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… And the Rest Is History

1976 Primary Started Moynihan’s Senate Career – and an Empire State Rivalry

Though you surely never heard him acknowledge it, the late Daniel Patrick Moynihan (D-N.Y.) probably owes his 24 years in the Senate to Ramsey Clark, the erstwhile attorney general and current anti-war crusader.

That’s because Clark almost certainly drained enough liberal votes from then-Rep. Bella Abzug to deny her the Democratic nomination in the 1976 New York Senate primary — enough to hand the victory to Moynihan.

Do the math: Moynihan beat Abzug in the five-way primary by just 9,992 votes out of more than 916,000 cast. Clark, who had run a noble, if doomed, campaign against then-Sen. Jacob Javits (R) in 1974, received 94,191 votes in his second try.

Clark reportedly could see it coming, and in the final weeks of the primary met with advisers to discuss dropping out of the race and endorsing Abzug. But one top aide, a former Nader Raider named Mark Green, convinced Clark that he was gaining, so he stayed in.

Abzug — probably to her grave — believed that Green prevented her from serving in the Senate. Some political observers felt she was too shrill and liberal to win a statewide general election in New York. But 1976 was a very Democratic year, and the Republican incumbent, James Buckley (who had been elected in 1970s three-way race as the Conservative Party nominee, without Republican backing), was very weak. In the primary, Abzug won not only liberal Manhattan, but also affluent suburban Westchester County and upstate, in Buffalo and Saratoga.

Green, of course, after serving at Ralph Nader’s right hand in the 1970s, ran unsuccessfully for the House in 1980 and the Senate in 1986 and 1998.

Green upstaged Abzug again during that ’86 campaign. When both won stunning Democratic primary victories — Green in the Senate race, Abzug in her attempt to win a House seat in Westchester — Abzug gave her victory speech just after 11 p.m., to maximize her exposure on the late-night news. But Green began speaking minutes later, and all the New York City TV stations pre-empted her speech to carry his.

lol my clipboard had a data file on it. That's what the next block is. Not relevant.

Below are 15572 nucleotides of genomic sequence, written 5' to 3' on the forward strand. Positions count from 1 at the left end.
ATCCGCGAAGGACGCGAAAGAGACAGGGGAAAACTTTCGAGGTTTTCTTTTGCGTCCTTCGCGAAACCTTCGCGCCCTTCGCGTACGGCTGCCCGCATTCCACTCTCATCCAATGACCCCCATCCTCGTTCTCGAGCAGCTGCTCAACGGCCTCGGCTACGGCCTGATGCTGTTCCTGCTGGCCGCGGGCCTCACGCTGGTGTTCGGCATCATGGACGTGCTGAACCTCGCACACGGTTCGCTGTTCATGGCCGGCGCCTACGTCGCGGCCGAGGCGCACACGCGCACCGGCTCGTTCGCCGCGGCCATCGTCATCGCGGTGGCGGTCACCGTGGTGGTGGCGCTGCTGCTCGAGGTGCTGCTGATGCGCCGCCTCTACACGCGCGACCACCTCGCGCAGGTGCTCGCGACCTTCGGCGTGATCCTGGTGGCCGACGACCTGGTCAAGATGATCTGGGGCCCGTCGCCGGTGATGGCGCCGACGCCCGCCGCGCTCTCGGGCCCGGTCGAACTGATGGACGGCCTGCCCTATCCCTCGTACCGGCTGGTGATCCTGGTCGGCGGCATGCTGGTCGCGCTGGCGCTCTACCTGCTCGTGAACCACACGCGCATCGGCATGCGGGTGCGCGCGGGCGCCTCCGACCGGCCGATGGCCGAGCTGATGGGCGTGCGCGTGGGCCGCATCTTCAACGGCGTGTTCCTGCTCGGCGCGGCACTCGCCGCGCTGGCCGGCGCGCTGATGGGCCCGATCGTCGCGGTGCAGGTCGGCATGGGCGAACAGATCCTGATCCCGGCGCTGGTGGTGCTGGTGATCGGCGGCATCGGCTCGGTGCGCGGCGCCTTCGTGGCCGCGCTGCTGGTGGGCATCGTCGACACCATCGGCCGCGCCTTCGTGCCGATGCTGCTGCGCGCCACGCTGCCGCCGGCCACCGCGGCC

Green also served two terms as New York City’s public advocate before famously blowing what seemed like a slam-dunk 2001 Big Apple mayoral election, even in the aftermath of the Sept. 11, 2001, terrorist strikes (a defeat that upstanding Democrat, the Rev. Al Sharpton, had a hand in).

But Moynihan, the erudite, politically eclectic truth-teller that everyone has been lionizing since his death last week, trounced Buckley in the 1976 general and never had to sweat an election again.

Clark, meanwhile, abandoned electoral politics for more radical pursuits.

And Abzug made four unsuccessful comeback attempts: In 1977, she lost the New York mayoral primary; the following year, she lost a special House election to replace the man who was elected mayor, Democrat Ed Koch; in 1986, she lost the Westchester House race to then-Rep. Joe DioGuardi (R), who was drubbed two years later by now-Rep. Nita Lowey (D); and in 1992, following the death of Rep. Ted Weiss (D), she maneuvered to become the Democratic nominee in a special nominating convention to replace him, but was out-organized by a state Assemblyman named Jerry Nadler.

Politics is a funny game.

— Josh Kurtz

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